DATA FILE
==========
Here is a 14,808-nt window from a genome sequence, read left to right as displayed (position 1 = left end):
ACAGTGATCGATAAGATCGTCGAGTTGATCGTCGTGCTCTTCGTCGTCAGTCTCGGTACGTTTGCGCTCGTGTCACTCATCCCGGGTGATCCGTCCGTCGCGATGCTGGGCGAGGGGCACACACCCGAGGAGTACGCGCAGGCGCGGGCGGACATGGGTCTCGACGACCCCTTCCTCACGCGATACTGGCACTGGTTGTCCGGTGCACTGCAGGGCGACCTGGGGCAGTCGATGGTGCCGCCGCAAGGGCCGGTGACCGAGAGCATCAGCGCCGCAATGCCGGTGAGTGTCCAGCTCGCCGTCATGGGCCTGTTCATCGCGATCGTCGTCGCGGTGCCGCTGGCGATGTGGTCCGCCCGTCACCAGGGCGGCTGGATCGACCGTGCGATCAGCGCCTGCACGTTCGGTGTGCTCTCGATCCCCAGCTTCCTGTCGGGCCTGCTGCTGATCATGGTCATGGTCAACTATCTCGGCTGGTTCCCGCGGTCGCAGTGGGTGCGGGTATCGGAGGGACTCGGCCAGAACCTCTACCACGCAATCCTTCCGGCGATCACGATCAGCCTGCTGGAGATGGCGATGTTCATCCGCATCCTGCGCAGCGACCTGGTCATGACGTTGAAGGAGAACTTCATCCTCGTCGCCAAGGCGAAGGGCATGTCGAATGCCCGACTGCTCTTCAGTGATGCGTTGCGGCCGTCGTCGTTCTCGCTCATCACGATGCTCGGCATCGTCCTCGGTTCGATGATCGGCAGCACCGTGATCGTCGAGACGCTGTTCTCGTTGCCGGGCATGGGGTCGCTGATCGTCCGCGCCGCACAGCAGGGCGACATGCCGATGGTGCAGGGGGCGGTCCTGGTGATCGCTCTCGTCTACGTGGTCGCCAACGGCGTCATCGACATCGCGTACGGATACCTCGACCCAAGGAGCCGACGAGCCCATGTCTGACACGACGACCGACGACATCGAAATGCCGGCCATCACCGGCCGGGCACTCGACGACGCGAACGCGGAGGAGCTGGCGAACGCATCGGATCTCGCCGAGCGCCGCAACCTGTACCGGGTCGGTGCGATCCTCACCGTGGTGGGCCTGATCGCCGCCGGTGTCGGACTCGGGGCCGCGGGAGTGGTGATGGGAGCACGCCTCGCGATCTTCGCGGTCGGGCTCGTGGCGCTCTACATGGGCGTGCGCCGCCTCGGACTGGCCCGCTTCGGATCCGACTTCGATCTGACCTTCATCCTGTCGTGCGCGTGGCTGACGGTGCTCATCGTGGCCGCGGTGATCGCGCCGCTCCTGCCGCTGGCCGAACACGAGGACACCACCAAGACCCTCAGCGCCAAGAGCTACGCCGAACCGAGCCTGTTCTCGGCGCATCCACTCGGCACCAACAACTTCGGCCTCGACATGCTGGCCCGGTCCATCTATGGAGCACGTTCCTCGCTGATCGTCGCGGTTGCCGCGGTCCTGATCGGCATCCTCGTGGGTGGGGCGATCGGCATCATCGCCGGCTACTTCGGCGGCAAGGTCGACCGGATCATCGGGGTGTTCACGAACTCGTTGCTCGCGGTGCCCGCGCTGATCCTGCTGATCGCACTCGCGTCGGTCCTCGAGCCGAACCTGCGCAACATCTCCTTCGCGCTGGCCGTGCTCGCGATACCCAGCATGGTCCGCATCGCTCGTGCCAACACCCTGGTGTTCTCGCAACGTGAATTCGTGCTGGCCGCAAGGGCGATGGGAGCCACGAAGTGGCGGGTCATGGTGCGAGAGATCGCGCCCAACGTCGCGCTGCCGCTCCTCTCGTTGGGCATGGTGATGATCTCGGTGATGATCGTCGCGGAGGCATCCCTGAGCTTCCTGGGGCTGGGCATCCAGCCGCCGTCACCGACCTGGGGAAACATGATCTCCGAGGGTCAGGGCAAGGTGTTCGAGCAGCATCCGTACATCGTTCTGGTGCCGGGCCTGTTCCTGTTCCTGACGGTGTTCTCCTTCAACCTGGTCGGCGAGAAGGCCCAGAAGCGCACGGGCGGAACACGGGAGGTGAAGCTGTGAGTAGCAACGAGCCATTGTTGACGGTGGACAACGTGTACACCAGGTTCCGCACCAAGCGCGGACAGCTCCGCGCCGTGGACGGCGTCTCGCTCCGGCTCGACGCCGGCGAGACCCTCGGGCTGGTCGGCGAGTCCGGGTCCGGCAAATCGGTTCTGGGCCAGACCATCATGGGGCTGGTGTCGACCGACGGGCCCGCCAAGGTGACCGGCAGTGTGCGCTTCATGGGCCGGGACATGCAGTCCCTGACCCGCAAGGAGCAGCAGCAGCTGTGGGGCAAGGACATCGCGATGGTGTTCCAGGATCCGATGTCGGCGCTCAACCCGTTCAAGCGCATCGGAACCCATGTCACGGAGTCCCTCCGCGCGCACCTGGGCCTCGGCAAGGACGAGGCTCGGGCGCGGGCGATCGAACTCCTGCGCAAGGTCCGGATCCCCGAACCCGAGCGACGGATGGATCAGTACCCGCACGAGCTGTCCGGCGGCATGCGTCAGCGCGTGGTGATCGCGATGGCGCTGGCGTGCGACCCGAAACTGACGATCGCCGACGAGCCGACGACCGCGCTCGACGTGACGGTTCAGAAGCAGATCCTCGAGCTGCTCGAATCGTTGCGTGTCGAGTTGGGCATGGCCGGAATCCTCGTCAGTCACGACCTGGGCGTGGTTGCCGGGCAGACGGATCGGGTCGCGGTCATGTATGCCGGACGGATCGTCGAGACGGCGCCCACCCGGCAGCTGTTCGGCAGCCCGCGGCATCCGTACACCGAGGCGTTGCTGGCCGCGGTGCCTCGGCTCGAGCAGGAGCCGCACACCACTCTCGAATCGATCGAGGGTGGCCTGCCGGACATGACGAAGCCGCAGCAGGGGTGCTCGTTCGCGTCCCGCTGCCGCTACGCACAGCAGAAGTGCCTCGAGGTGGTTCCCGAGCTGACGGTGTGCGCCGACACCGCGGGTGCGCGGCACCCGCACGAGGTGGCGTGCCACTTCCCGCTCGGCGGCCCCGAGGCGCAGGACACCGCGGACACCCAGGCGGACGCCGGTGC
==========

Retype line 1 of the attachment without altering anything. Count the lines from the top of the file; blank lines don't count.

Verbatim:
Here is a 14,808-nt window from a genome sequence, read left to right as displayed (position 1 = left end):